Rocky Mountain Wolf

(Information source: Wikipedia)

The northern Rocky Mountain wolf (Canis lupus irremotus) is a subspecies of grey wolf[2] native to the northern Rocky Mountains and the high adjoining plains, from northwestern Wyoming northward through western Montana and eastern Idaho at least to Lethbridge in southern Alberta. It is a light-colored, medium to large-sized subspecies with a narrow, flattened frontal bone.[3] The subspecies was initially listed as Endangered on March 9, 1978, but had the classification removed in the year 2000 due to the effects of the Northern Rocky Mountain Wolf Recovery Plan.[4][5] On August 6, 2010, the northern Rocky Mountain wolf was ordered to be returned under Endangered Species Act protections by U.S. District Judge Donald Molloy in a decision overturning a previous ruling by the U.S. Fish and Wildlife Service.[6] They were later removed on August 31, 2012 from the list because of Idaho, Montana, and Wyoming meeting the population quotas for the species to be considered stable.[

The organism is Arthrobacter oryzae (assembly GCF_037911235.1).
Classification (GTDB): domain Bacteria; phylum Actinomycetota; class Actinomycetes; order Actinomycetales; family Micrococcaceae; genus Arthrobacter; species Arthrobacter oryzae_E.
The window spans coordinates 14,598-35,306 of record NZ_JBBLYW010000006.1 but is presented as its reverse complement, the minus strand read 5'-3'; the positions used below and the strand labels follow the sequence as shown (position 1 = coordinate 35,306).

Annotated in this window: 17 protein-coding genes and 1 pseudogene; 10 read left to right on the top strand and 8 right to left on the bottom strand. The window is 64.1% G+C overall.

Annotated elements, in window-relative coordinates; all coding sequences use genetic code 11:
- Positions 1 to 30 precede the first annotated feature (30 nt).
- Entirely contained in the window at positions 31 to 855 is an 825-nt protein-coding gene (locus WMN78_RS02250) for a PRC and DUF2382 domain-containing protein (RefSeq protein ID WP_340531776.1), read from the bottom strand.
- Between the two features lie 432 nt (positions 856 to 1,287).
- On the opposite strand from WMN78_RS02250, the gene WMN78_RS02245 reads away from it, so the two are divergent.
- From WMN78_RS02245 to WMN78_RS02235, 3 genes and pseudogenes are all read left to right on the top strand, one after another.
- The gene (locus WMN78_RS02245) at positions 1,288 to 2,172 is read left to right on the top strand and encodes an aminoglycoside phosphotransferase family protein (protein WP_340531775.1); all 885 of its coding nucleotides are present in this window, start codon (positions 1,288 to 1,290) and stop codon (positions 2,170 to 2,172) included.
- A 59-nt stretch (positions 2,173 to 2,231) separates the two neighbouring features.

This subspecies generally weighs 70–150 pounds (32–68 kg) and stands at 26–32 inches, making it one of the largest subspecies of the grey wolf.

Early recorded history of the northern Rocky Mountain wolf found it roaming primarily in the forests that would later become known as Yellowstone National Park. They resided nearby Native Americans of the Tukudika tribe, who considered the wolf to be a sacred animal.[9]

As European settlers began spreading west in the late 19th century, ranchers, farmers, and cattle drivers began to settle in the area. In due time, the northern Rocky Mountain wolf began preying on the livestock brought by the settlers. A practice of eradication was enacted in 1915,[11] through the use of guns, traps, and poison. This policy was made even more all encompassing by the creation of the National Park Service in 1916, which regulated control over the land in Yellowstone and authorized through the National Park Service Organic Act the "destruction of such animals and such plant life that may be detrimental".[12] By 1924, the last known wolves in the bounds of Yellowstone were killed, though small numbers of the northern Rocky Mountain wolf survived in outlying areas.[9]